It was therefore surprising to me to see him accept uncritically conventional wisdom about the Confederate deployment at Shiloh. In a nutshell, under a plan developed by second-in-command P. G. T. Beauregard’s chief of staff Thomas Jordan, the Confederate Army of Mississippi attacked Grant’s Army of the Tennessee with a formation of three successive lines: Hardee’s corps in front, followed by Bragg’s, followed by Polk’s, all supported by Breckenridge’s Reserve Corps. This allegedly led to command confusion as once contact was made with the enemy, as units from different corps were intermingled, thereby preventing corps commanders from controlling their troops. Eventually, Hardee, Bragg, and Polk agreed on an ad hoc arrangement whereby each would command units in a particular sector, regardless of the corps to which the units belonged.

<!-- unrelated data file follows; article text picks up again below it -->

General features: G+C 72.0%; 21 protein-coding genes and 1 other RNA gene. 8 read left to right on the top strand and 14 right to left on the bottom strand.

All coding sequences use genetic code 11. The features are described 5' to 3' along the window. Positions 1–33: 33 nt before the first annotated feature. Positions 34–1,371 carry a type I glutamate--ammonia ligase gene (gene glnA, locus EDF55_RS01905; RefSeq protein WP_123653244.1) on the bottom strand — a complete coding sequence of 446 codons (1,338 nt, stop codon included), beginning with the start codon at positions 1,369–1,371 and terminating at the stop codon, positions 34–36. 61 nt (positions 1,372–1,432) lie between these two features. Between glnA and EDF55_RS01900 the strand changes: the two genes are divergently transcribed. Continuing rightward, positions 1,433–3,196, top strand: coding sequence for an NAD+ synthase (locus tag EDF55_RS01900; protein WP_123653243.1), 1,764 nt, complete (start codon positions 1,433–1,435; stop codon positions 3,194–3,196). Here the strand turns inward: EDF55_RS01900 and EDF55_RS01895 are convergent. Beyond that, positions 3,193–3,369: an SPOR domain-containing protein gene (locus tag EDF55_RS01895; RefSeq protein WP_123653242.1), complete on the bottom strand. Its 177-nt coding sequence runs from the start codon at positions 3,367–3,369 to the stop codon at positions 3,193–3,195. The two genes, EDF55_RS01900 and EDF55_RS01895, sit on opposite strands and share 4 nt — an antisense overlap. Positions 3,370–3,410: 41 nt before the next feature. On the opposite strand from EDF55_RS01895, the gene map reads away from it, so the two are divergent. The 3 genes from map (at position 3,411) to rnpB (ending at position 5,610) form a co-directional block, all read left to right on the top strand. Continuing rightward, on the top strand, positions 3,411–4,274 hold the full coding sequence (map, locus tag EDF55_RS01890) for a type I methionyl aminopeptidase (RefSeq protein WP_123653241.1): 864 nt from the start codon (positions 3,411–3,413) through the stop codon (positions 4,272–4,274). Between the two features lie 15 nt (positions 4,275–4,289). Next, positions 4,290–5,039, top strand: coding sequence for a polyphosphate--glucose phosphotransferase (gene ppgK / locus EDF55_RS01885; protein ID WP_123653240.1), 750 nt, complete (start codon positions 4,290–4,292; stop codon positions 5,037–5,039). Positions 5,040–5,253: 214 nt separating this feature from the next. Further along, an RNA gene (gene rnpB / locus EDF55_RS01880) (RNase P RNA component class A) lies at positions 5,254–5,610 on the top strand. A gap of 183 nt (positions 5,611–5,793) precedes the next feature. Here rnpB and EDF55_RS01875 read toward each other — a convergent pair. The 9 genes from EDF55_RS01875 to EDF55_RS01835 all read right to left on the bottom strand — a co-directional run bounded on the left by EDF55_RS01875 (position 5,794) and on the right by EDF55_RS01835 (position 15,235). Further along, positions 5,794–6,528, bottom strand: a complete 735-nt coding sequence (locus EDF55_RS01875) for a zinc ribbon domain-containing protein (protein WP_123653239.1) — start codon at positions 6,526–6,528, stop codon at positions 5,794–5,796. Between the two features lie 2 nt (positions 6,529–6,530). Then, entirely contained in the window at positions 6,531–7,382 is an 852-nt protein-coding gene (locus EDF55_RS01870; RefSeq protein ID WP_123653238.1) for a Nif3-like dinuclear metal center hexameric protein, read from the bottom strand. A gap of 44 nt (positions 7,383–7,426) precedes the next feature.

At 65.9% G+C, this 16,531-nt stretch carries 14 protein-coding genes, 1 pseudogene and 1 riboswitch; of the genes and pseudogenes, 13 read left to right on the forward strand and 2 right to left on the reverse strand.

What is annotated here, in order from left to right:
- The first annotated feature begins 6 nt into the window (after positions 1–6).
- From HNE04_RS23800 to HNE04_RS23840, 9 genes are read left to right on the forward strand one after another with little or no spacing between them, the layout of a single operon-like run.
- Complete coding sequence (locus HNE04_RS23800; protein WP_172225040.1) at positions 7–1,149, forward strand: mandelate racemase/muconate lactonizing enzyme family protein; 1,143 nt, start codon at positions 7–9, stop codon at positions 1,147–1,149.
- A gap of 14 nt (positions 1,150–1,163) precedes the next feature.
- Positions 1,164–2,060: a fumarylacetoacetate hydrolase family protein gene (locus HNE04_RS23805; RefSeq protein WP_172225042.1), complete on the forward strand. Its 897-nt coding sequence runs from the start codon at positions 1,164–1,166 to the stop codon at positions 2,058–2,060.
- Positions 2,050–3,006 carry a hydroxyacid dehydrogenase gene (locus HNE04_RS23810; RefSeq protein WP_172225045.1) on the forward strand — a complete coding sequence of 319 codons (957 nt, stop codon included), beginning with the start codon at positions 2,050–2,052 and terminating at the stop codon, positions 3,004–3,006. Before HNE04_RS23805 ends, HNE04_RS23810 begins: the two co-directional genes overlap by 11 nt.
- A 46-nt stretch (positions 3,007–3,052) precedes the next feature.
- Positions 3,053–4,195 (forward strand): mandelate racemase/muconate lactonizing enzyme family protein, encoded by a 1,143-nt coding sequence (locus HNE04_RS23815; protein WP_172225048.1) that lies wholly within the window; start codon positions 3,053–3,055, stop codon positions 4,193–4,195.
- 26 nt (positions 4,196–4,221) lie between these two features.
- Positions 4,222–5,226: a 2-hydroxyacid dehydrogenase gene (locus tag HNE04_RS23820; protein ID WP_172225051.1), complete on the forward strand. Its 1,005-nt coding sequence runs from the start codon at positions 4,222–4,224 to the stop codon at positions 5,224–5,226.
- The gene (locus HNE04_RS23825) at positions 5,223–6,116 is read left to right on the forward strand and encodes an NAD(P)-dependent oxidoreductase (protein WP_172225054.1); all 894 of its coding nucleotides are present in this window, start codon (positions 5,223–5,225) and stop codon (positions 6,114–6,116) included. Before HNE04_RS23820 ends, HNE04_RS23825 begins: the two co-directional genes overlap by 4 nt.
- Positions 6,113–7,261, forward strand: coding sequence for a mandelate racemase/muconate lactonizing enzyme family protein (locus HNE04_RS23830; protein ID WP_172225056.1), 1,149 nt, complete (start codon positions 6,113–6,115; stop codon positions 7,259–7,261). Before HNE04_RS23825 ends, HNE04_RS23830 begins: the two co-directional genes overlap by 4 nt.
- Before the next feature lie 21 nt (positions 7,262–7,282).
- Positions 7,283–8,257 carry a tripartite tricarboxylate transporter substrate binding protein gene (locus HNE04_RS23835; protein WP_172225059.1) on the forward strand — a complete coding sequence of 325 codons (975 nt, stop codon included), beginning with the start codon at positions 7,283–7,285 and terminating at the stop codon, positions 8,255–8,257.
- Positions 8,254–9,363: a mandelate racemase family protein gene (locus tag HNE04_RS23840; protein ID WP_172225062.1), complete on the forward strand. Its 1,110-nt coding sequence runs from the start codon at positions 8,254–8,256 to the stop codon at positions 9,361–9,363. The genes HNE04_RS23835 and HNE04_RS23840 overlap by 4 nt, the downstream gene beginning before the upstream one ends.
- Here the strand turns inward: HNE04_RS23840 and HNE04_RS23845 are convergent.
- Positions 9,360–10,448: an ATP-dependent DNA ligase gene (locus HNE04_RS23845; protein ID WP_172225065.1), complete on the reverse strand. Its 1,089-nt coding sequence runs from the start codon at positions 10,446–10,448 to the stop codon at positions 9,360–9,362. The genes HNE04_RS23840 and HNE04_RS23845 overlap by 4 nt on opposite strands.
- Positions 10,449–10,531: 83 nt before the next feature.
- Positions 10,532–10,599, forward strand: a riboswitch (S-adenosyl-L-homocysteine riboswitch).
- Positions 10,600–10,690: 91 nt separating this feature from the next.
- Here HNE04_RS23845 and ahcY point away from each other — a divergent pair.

The alternative, according to Powell and numerous others stretching back decades (e.g., Wiley Sword–yes, his real name–in Shiloh: Bloody April from 1974) was the plan allegedly conceived by Confederate commander Albert Sidney Johnston, whereby the three Confederate corps would be arrayed in separate columns attacking in line, rather than successive lines, with with Polk on the left, Hardee in the center, Bragg on the right, with Breckinridge in reserve.

The basis for this assertion is thin indeed. In a letter to Confederate President Jefferson Davis, Johnston wrote:

Confederate forces, 40,000, ordered forward to offer battle near Pittsburg [Landing]. . . Beauregard, second in command; Polk, left; Hardee, center; Bragg, right wing; Breckenridge reserve.

That’s it. The entire basis for the supposed alternative (and supposedly superior) plan.

So many issues. Most importantly, Powell (and many predecessors) seem to be reading way too much into this. Is it the barest sketch of an operational plan designating a deployment of troops, or is it merely a description of the organization of Johnston’s army?

A fair reading supports the latter interpretation. First, the mention of “Beauregard, second in command” suggests organization, not operation. Second, the use of the word “wing” is clearly ambiguous, especially in the context of early-1862.